A personal bankruptcy stands out as a conspicuous blemish on a consumer’s credit report for as long as 10 years. But the barrier it presents to obtaining a mortgage doesn’t have to last that long.
Many individuals who sought bankruptcy protection during the recent recession, which officially ended in 2009, may now be eligible to apply for a mortgage. The mandatory waiting periods to apply for a mortgage backed by Fannie Mae or the Federal Housing Administration last from two to four years.
“Right now, a lot of people are coming out of the hard times, after a bankruptcy or foreclosure, especially within this last year,” said Sean Young, a senior mortgage adviser with FirstCal Colorado, a direct lender in the Denver area. “We’re doing a lot more applications for people who lost their house, had to rent and rebuild their credit, and now are back in the market.”
Personal bankruptcy filings climbed steadily beginning in 2007 before peaking in 2010 at about 1.5 million filings, according to the American Bankruptcy Institute. Since then, bankruptcies have been on the decline, which the institute attributes to a corresponding drop in the level of delinquent debt subject to discharge through bankruptcy.
Households that went through a Chapter 7 liquidation bankruptcy must wait four years from the date of discharge (when their debts are wiped out) before applying for a conventional loan. The waiting period, according to Fannie Mae guidelines, is two years from discharge for Chapter 13 bankruptcies, in which debts are partially repaid under a court-approved plan.
The wait for a Federal Housing Administration loan is two years for Chapter 7, and one year for Chapter 13, provided the individual has kept up with payments under the reorganization plan and has permission from the court.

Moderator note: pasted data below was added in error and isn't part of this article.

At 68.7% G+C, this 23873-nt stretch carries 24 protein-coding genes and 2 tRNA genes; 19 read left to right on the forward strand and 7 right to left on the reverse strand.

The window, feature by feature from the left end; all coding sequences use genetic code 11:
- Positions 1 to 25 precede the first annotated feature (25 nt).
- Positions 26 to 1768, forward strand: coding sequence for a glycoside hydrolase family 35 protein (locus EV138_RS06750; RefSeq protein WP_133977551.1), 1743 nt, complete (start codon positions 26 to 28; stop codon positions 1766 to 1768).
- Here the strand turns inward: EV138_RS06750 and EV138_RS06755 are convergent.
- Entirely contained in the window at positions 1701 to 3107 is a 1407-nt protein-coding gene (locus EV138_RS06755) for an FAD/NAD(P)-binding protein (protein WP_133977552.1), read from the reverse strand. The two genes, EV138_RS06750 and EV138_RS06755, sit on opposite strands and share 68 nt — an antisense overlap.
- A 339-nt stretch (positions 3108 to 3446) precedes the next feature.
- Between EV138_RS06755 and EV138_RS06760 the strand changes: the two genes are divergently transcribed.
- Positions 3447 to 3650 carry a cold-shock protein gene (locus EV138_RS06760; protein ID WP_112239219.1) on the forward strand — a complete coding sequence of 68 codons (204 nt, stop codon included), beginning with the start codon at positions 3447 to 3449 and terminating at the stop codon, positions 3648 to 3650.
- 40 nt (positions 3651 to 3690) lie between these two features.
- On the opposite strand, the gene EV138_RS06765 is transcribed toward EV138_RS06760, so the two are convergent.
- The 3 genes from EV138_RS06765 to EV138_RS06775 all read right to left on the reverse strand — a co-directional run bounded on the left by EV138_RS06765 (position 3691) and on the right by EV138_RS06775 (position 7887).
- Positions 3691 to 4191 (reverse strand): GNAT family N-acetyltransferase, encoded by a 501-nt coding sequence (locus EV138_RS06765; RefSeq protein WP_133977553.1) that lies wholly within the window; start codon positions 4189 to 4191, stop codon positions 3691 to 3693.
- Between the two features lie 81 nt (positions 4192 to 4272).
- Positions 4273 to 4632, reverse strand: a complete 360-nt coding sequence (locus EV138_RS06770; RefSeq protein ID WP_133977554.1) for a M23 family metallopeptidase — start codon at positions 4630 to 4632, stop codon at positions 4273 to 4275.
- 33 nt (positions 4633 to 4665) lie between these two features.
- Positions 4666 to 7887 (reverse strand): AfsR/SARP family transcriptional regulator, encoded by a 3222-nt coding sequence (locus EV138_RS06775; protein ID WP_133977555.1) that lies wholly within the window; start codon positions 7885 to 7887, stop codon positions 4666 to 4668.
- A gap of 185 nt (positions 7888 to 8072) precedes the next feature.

There are exceptions for those who can show extenuating circumstances, such as job loss, but “those don’t happen often,” Mr. Young said.
For borrowers who were able to hold onto their homes throughout a bankruptcy, it might now make sense to refinance, because of the low interest rates available, said Bill Banfield, the vice president of capital markets for Quicken Loans, an online lender. “They may have been excluded from the market for a period of time, and now rates are still in the low 4s,” Mr. Banfield said.
But John Ulzheimer, a credit expert at CreditSesame.com, which offers advice on managing credit, cautioned that “just because the rules say that you can apply after 24 months, that doesn’t necessarily mean it’s a smart financial move to apply,” be it for purchasing or refinancing. Borrowers who go through a bankruptcy usually come out the other side with a credit score in the low 500s, he said. The minimum credit score for consideration for a mortgage is usually around 620, but even then, the interest rate will not be very competitive, he added.
“If you want to get your scores high enough to where you can get a truly competitive rate, then you’re looking at five years to even get it to 680, assuming you’re not missing payments or going into default again,” Mr. Ulzheimer said.
Bankruptcy survivors hoping to enter or return to the housing market should first establish a solid financial track record, said Mark S. Cherry, a bankruptcy lawyer in Cherry Hill, N.J. He said lenders want to see at least a two-year window of timely rent payments for applicants with a bankruptcy in their background.
People in this situation should think about whether they might be “truly better off renting,” Mr. Cherry said, especially given how difficult it can be to get a mortgage even without a bankruptcy.
Originally published here by the New York Times.